Morning Bell: Constitution Day and the Perilous Future
Ed Meese /
On September 17, we celebrate the creation of our Constitution, one of the greatest governing documents ever conceived by the hand of man. This is the day we commemorate the birth of the United States as a nation, based on the rule of law and dedicated to the preservation of personal liberty, political freedom, economic opportunity, and the natural rights with which we are all endowed by our Creator.
But 223 years after the formal signing of the Constitution, our country stands at a dangerous crossroads, the likes of which we have never faced before, although it is one that was certainly feared by many of our Founders. James Madison and many of the other leaders of our country who were at the Constitutional Convention were all classically educated. They were better educated about history than many of our representatives in Washington today and they were well aware of what had happened to ancient democracies in Athens and Rome.
We are faced today with two different roads, one of which follows the path of liberty set by our Founders in the Constitution, and one of which diverges from that path and leads us down the road to tyranny. There are two different warring camps within our society, and the ongoing battle between those camps has been graphically illustrated in recent primary elections and by the vicious fight over the nationalization of our healthcare system.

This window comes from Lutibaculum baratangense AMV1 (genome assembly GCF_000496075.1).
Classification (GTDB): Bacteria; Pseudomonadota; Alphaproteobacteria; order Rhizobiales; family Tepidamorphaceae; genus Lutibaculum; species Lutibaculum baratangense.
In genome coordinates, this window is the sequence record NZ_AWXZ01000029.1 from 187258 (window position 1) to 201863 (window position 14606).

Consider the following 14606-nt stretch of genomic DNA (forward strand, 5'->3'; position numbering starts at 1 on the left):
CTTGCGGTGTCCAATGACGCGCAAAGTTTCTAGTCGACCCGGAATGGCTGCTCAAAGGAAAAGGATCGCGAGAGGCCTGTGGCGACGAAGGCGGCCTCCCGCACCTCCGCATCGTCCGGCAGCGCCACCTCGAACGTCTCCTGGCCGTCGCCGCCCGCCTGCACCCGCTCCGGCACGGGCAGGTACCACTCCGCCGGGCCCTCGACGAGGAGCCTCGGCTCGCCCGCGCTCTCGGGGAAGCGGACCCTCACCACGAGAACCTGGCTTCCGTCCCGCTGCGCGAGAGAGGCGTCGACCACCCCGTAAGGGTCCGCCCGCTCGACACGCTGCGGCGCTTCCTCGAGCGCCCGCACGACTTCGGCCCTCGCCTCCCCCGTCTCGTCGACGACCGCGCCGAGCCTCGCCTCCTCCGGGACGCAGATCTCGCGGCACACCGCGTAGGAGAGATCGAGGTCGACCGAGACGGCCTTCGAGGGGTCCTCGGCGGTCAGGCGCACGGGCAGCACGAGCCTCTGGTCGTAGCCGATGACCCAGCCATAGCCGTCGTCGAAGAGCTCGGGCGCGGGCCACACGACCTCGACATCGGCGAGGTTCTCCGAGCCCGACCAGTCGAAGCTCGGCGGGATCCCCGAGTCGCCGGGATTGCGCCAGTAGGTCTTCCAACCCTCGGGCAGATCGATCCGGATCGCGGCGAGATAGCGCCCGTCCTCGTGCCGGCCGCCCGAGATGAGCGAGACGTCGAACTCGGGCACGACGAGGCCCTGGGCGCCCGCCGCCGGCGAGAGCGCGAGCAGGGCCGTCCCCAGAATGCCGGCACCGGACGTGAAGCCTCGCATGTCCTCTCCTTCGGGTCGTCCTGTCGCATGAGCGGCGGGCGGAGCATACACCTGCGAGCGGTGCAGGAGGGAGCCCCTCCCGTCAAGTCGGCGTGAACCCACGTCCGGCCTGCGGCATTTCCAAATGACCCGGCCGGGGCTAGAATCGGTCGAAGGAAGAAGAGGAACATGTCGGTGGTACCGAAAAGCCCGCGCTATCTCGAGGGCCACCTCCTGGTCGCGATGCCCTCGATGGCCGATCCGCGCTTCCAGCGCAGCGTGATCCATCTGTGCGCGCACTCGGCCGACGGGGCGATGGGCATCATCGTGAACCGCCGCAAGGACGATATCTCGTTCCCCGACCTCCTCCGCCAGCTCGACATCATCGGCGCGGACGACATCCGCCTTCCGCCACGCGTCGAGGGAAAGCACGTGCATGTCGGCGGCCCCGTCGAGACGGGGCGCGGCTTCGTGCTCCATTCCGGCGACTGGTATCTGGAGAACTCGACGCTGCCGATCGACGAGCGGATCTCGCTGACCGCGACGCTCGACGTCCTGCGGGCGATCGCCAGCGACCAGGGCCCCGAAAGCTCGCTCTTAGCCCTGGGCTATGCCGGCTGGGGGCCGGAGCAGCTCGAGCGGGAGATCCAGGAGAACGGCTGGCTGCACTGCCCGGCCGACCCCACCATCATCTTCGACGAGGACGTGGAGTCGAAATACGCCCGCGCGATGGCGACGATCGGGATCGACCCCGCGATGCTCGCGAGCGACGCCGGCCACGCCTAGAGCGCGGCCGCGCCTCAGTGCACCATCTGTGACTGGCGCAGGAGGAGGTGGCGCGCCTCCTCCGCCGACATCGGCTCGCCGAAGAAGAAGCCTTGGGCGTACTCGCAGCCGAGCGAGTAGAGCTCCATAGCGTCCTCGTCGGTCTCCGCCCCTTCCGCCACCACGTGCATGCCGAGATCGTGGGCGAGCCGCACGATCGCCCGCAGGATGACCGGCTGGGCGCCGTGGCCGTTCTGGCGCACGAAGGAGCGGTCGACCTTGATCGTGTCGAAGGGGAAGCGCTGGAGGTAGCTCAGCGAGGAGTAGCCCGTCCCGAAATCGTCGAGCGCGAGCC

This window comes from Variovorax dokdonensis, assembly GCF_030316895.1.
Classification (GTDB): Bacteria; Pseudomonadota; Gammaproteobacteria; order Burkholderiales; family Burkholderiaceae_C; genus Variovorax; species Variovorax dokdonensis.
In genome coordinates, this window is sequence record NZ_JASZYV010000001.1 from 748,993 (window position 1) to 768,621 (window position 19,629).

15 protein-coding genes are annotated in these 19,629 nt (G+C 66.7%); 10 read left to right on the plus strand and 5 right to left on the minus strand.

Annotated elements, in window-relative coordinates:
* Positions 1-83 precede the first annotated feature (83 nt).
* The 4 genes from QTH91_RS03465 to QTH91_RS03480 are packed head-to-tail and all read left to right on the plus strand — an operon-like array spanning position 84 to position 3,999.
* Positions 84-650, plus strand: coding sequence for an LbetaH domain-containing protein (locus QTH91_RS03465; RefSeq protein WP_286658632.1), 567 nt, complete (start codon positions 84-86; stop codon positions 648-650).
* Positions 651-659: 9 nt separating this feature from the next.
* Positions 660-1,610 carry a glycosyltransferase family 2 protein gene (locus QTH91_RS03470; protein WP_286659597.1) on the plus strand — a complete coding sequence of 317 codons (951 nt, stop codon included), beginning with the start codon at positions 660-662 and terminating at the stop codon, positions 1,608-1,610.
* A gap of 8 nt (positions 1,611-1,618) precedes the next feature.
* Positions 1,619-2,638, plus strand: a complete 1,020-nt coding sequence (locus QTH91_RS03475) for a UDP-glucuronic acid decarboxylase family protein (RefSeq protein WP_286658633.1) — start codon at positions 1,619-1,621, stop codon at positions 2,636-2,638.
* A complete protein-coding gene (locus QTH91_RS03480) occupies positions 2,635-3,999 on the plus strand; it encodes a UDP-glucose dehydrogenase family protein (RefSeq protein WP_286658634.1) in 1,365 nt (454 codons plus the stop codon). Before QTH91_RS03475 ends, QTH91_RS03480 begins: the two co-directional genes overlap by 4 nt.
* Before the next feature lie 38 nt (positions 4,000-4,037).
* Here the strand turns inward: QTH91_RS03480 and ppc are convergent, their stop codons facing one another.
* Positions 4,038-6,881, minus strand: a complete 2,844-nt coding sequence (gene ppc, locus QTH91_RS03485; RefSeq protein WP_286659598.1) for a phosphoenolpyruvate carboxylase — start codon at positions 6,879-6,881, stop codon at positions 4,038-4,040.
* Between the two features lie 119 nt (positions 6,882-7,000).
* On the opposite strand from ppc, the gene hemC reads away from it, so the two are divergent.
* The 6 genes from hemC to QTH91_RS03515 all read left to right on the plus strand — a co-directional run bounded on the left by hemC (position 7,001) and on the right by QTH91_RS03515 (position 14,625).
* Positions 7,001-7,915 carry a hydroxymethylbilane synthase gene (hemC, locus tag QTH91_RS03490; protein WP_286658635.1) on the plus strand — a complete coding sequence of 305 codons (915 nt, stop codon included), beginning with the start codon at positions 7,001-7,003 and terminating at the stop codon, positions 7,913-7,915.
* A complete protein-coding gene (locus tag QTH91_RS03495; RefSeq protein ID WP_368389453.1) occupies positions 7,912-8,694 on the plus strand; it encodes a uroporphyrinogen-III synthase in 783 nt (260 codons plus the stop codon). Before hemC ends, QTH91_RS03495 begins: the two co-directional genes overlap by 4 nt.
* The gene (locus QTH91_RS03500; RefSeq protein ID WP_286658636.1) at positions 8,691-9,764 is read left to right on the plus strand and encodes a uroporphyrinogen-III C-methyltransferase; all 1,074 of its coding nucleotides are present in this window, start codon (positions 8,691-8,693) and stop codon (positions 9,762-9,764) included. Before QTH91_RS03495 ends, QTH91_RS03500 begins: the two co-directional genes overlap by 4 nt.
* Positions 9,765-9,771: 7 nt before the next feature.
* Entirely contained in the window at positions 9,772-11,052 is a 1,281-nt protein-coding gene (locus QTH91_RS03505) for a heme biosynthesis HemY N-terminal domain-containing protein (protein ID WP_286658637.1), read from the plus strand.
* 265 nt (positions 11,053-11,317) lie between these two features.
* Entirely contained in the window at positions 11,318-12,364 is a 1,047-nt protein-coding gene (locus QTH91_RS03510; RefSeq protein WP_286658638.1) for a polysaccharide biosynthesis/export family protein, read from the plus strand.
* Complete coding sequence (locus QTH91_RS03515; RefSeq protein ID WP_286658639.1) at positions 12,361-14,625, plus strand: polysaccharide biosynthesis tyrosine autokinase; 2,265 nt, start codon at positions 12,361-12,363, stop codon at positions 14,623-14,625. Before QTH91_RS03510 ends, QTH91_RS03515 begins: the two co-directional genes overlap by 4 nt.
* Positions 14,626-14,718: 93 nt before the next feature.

On one side are those of us, including the members of the Tea Party movement, who work hard to support their families, who love their country, and who understand and revere a document that has stood firm for 223 years to guide us. These ordinary, everyday Americans rightly fear the unprecedented growth in the size and power of the federal government. They are angry over the unsustainable and uncontrollable growth of federal spending and the federal deficit that will inevitably lead to financial ruin. They are appalled over the contempt shown by so many in the other camp for our governing document, the Constitution. (more…)